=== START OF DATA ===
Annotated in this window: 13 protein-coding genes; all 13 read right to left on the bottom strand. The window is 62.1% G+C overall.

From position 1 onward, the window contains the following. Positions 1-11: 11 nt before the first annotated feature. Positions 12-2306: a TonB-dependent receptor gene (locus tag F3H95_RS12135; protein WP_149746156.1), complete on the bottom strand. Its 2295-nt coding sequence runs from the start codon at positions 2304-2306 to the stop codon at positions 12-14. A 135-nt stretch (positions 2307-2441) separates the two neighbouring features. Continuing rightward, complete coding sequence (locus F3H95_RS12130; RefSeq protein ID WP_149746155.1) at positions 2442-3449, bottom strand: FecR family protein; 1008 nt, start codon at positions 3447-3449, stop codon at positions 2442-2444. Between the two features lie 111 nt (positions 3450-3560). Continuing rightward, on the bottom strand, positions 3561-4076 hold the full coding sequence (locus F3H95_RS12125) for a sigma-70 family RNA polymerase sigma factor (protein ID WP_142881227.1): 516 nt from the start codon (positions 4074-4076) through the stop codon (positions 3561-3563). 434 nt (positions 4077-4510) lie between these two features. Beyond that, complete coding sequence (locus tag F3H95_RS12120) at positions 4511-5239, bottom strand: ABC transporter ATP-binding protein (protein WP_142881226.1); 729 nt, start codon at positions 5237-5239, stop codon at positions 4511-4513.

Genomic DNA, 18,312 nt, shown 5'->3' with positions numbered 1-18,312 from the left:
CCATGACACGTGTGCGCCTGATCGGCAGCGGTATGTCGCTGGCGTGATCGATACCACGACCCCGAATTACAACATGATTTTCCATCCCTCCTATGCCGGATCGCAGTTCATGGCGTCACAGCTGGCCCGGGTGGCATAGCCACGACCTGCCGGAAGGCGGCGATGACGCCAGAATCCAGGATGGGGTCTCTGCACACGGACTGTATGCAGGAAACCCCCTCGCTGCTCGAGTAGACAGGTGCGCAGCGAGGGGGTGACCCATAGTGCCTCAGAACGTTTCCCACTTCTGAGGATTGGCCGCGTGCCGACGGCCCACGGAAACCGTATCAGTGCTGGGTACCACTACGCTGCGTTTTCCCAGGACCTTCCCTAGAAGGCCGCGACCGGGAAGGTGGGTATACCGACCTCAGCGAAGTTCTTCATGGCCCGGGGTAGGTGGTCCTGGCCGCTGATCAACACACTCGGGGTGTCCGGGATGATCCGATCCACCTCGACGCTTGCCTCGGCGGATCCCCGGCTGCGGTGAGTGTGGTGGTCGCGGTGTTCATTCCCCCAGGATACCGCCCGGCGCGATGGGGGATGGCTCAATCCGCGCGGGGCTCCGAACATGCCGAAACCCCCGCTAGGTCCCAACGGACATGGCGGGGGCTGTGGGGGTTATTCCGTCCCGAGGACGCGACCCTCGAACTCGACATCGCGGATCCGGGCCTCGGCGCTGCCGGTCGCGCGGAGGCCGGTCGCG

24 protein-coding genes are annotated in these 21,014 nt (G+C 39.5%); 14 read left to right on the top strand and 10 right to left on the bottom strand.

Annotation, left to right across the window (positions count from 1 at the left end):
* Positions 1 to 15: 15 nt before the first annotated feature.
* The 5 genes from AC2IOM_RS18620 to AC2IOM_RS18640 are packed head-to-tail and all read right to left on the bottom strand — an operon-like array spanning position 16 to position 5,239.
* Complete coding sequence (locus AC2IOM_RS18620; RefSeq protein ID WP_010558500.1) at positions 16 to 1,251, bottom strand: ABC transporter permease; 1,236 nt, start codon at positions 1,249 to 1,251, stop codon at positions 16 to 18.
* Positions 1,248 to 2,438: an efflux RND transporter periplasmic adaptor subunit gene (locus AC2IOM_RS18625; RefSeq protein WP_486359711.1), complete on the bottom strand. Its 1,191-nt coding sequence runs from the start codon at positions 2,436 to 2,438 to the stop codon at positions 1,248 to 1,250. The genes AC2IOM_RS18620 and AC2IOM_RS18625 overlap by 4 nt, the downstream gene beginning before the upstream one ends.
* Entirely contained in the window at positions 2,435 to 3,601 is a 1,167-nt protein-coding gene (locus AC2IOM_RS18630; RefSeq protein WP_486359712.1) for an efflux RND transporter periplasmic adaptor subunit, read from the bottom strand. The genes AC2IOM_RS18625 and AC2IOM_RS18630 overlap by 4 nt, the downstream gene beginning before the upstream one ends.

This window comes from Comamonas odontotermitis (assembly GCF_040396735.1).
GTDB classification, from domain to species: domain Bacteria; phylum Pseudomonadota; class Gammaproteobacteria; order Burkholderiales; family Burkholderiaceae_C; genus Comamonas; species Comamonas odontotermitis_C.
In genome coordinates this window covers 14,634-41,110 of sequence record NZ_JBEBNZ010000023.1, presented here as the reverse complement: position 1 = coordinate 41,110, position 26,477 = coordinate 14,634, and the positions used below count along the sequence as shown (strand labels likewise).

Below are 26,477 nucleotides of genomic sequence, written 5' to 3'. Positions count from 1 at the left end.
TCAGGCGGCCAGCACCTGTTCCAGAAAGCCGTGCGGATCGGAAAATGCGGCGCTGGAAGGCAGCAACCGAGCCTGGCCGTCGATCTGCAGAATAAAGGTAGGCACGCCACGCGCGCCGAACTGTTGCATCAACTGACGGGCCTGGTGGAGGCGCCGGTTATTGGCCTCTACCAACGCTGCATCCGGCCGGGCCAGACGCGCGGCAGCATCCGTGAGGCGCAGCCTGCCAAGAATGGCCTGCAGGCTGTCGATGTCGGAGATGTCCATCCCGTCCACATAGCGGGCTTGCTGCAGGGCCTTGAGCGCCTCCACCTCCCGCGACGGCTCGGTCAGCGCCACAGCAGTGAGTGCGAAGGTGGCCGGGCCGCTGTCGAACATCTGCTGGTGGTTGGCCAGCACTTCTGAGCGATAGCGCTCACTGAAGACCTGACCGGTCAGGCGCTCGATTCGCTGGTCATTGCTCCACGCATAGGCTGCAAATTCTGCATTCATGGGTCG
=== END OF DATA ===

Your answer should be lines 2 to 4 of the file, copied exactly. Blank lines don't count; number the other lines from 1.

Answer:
From position 1 onward, the window contains the following. Positions 1-11: 11 nt before the first annotated feature. Positions 12-2306: a TonB-dependent receptor gene (locus tag F3H95_RS12135; protein WP_149746156.1), complete on the bottom strand. Its 2295-nt coding sequence runs from the start codon at positions 2304-2306 to the stop codon at positions 12-14. A 135-nt stretch (positions 2307-2441) separates the two neighbouring features. Continuing rightward, complete coding sequence (locus F3H95_RS12130; RefSeq protein ID WP_149746155.1) at positions 2442-3449, bottom strand: FecR family protein; 1008 nt, start codon at positions 3447-3449, stop codon at positions 2442-2444. Between the two features lie 111 nt (positions 3450-3560). Continuing rightward, on the bottom strand, positions 3561-4076 hold the full coding sequence (locus F3H95_RS12125) for a sigma-70 family RNA polymerase sigma factor (protein ID WP_142881227.1): 516 nt from the start codon (positions 4074-4076) through the stop codon (positions 3561-3563). 434 nt (positions 4077-4510) lie between these two features. Beyond that, complete coding sequence (locus tag F3H95_RS12120) at positions 4511-5239, bottom strand: ABC transporter ATP-binding protein (protein WP_142881226.1); 729 nt, start codon at positions 5237-5239, stop codon at positions 4511-4513.

Genomic DNA, 18,312 nt, shown 5'->3' with positions numbered 1-18,312 from the left:
CCATGACACGTGTGCGCCTGATCGGCAGCGGTATGTCGCTGGCGTGATCGATACCACGACCCCGAATTACAACATGATTTTCCATCCCTCCTATGCCGGATCGCAGTTCATGGCGTCACAGCTGGCCCGGGTGGCATAGCCACGACCTGCCGGAAGGCGGCGATGACGCCAGAATCCAGGATGGGGTCTCTGCACACGGACTGTATGCAGGAAACCCCCTCGCTGCTCGAGTAGACAGGTGCGCAGCGAGGGGGTGACCCATAGTGCCTCAGAACGTTTCCCACTTCTGAGGATTGGCCGCGTGCCGACGGCCCACGGAAACCGTATCAGTGCTGGGTACCACTACGCTGCGTTTTCCCAGGACCTTCCCTAGAAGGCCGCGACCGGGAAGGTGGGTATACCGACCTCAGCGAAGTTCTTCATGGCCCGGGGTAGGTGGTCCTGGCCGCTGATCAACACACTCGGGGTGTCCGGGATGATCCGATCCACCTCGACGCTTGCCTCGGCGGATCCCCGGCTGCGGTGAGTGTGGTGGTCGCGGTGTTCATTCCCCCAGGATACCGCCCGGCGCGATGGGGGATGGCTCAATCCGCGCGGGGCTCCGAACATGCCGAAACCCCCGCTAGGTCCCAACGGACATGGCGGGGGCTGTGGGGGTTATTCCGTCCCGAGGACGCGACCCTCGAACTCGACATCGCGGATCCGGGCCTCGGCGCTGCCGGTCGCGCGGAGGCCGGTCGCG